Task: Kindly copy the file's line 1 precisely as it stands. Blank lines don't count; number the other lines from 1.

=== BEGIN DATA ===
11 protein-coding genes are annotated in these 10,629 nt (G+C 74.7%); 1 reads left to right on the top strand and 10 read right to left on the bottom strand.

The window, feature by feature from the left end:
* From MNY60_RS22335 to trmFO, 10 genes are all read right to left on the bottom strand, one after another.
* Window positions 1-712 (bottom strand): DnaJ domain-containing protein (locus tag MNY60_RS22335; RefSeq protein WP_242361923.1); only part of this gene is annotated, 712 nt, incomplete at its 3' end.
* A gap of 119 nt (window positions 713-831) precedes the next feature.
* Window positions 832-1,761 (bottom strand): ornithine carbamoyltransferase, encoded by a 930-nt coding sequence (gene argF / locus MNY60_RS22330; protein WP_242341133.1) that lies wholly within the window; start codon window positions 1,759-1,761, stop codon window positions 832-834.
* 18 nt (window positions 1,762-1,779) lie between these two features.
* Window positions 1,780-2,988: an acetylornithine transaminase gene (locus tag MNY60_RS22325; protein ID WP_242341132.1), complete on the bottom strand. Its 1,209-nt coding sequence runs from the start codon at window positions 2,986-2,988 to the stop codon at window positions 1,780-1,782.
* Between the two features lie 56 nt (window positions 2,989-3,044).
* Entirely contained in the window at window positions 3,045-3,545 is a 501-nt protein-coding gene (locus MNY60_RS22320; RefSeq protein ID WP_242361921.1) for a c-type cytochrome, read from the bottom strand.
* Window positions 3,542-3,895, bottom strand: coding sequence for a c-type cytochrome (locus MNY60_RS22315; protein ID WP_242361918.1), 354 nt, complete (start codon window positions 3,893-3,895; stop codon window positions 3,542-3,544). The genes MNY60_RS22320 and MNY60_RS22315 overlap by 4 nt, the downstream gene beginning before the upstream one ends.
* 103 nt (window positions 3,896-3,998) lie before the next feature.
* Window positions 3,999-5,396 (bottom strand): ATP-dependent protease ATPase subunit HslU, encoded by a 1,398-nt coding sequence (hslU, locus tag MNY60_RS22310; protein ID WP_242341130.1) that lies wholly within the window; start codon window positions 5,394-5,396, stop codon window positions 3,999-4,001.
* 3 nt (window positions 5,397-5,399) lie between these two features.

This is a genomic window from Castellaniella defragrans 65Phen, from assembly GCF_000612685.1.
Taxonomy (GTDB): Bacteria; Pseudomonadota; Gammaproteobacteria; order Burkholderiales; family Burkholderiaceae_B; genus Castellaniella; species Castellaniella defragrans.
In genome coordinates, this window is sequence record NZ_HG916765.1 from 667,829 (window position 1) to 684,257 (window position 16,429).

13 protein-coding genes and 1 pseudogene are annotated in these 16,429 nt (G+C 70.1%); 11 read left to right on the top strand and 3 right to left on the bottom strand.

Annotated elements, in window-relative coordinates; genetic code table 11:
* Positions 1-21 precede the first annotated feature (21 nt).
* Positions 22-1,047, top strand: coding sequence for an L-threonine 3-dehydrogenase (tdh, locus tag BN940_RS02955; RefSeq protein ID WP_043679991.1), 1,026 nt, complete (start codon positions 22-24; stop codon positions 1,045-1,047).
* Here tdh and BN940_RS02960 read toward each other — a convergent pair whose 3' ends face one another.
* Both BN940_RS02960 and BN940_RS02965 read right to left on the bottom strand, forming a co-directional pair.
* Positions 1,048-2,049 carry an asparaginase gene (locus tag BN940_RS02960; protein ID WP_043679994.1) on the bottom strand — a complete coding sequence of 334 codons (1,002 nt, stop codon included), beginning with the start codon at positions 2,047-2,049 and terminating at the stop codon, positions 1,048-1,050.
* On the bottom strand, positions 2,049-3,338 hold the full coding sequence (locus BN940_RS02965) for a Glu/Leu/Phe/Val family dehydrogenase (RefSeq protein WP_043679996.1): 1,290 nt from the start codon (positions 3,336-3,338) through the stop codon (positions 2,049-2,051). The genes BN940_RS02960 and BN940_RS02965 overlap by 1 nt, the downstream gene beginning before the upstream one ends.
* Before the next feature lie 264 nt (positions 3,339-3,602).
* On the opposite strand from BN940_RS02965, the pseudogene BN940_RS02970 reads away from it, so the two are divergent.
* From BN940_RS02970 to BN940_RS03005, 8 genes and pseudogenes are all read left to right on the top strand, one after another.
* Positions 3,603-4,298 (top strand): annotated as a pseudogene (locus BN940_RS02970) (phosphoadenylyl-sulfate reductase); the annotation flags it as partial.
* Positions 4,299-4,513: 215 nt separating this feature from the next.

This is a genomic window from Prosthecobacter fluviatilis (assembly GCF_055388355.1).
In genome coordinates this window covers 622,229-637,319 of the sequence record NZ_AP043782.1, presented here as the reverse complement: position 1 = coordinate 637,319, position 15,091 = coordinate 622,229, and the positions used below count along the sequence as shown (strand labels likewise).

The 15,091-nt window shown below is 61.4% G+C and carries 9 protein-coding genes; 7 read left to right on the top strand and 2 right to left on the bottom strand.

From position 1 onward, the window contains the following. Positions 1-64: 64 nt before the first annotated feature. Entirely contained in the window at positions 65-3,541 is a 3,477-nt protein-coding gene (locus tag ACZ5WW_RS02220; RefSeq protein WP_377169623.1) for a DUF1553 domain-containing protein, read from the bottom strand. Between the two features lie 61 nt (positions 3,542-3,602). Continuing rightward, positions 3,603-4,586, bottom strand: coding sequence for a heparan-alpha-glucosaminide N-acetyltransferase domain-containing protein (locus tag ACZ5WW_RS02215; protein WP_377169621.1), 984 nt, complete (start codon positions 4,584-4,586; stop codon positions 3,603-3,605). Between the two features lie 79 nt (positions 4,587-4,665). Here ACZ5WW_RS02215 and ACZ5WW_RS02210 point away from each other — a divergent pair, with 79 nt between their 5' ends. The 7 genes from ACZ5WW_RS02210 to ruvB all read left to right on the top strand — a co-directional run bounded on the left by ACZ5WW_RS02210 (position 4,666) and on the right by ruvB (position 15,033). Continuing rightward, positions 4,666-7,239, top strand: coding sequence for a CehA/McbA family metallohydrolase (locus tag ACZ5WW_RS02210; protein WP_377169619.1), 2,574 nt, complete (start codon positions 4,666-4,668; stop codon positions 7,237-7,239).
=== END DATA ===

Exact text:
11 protein-coding genes are annotated in these 10,629 nt (G+C 74.7%); 1 reads left to right on the top strand and 10 read right to left on the bottom strand.